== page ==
It is too easy for harried parents or distracted caregivers to overlook a sleeping baby in a car. The end result can be a tragic child injury and death.
It’s getting hotter out there. And while it may sound simple to tell people to never leave young children in cars in the summer — or anytime for that matter — it still happens all too often. Many people think it’s okay even “for a couple of minutes.” But every year, children die from heat stroke (hyperthermia) because they were left in hot cars.
According to the nonprofit safety group Kidsandcars.org, every year an average of 38 children die in hot cars from heat-related deaths after being trapped inside. And more than 600 U.S. children have died when left alone in cars since 1990.
Our attorneys often get questions from parents on the best ways to keep their kids safe in the car. Here’s a helpful safety list:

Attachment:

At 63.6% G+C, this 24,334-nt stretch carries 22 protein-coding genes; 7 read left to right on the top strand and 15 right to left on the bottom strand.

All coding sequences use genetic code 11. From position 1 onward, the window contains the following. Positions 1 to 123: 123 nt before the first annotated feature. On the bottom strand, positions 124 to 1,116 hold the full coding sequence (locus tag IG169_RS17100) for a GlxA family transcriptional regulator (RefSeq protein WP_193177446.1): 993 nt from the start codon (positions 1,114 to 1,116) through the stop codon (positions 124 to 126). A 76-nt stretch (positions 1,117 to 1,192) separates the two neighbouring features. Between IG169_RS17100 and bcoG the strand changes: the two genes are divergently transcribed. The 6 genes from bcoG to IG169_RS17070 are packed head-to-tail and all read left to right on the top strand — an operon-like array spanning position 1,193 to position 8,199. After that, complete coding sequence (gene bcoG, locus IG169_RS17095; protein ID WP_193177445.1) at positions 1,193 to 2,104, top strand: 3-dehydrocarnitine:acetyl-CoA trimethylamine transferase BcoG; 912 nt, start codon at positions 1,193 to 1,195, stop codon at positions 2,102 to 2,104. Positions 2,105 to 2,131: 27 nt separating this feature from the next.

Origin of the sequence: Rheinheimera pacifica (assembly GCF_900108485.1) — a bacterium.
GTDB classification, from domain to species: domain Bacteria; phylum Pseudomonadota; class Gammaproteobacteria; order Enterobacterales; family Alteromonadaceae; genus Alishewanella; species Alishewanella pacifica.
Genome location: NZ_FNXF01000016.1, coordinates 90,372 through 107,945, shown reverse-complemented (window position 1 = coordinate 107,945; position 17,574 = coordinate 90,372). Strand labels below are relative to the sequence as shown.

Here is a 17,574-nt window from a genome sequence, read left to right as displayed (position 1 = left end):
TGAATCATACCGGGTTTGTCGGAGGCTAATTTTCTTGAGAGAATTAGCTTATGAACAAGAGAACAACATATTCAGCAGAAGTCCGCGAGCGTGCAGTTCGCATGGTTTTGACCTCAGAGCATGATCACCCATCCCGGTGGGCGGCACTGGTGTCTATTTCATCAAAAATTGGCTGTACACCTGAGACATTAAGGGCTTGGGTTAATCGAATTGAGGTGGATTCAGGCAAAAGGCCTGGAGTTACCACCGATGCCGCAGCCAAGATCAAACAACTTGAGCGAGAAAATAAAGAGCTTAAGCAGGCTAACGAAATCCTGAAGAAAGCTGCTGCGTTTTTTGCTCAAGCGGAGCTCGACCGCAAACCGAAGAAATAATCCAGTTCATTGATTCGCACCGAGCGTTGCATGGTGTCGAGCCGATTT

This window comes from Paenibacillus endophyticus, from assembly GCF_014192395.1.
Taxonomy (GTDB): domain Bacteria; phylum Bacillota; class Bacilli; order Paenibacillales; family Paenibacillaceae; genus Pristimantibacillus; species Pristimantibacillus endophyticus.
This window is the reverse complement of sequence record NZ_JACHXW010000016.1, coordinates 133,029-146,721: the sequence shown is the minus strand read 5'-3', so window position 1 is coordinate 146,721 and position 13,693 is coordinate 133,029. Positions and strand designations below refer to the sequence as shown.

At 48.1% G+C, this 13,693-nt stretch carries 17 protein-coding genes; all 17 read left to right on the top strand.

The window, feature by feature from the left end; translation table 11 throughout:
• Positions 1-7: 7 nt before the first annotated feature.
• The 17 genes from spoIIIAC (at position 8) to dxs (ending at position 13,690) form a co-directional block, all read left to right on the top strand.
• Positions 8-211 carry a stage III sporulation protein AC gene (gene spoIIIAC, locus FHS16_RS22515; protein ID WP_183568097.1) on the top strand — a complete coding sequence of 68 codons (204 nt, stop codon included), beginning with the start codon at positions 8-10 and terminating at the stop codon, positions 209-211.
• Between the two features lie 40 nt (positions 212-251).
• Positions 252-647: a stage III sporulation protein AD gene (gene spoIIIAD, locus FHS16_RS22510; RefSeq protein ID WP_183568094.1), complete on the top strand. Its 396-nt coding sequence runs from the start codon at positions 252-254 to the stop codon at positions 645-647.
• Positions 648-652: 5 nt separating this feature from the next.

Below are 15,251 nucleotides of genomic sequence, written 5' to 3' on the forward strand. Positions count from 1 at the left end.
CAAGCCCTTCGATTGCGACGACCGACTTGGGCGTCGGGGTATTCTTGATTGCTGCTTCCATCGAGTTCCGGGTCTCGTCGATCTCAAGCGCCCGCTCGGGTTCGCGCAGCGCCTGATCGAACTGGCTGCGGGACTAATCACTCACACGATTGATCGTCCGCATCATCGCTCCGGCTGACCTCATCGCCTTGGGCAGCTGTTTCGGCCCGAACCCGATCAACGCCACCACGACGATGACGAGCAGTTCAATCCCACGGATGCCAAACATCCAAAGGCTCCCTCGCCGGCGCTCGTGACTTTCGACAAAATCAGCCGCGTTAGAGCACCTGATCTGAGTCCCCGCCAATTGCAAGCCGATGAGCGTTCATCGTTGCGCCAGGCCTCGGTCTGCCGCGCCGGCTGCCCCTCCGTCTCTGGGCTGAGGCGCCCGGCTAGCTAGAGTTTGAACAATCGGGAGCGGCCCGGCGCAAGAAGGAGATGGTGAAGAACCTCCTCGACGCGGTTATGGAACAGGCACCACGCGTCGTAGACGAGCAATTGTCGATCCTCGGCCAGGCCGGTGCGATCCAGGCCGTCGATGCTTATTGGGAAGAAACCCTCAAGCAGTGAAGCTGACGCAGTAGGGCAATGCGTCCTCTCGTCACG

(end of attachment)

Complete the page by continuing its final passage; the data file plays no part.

- Never leave children alone in cars. Not even for a minute.
- Put something you’ll need on the floor board in the back seat. Such as your cell phone, handbag, employee ID or brief case, etc.
- Get in the habit of opening the back door of your car every time you reach your destination. This will help you make sure no child has been left. It’s called “look before you lock.”
- Keep a large stuffed animal in your child’s car seat when it’s not occupied. When the child is in the seat, put the stuffed animal in the front. This is a visual reminder that your child is in the back seat.
- Ask your child’s day care or babysitter to call if your child doesn’t show up when expected. Many children’s lives could have been saved with a call from a concerned child care provider.
- Keep your vehicles locked at all times. Even in the garage or driveway.
- Keep keys and garage door openers away from children.
- Make sure all child passengers have exited the vehicle after you park.
- Check your car and trunk immediately if a child is missing.
- Get involved if you see a child alone in a car. If they are hot or seem sick, get them out. Call 911 or your local emergency number immediately.
- Be careful about keeping children safe in and around cars during busy times. This can include schedule changes, stress at work, periods of crisis or holidays.
- Use the drive-thru when possible. Such as restaurants, banks, pharmacies, dry cleaners, etc.
- Pay for gas at the pump. With your debit or credit card.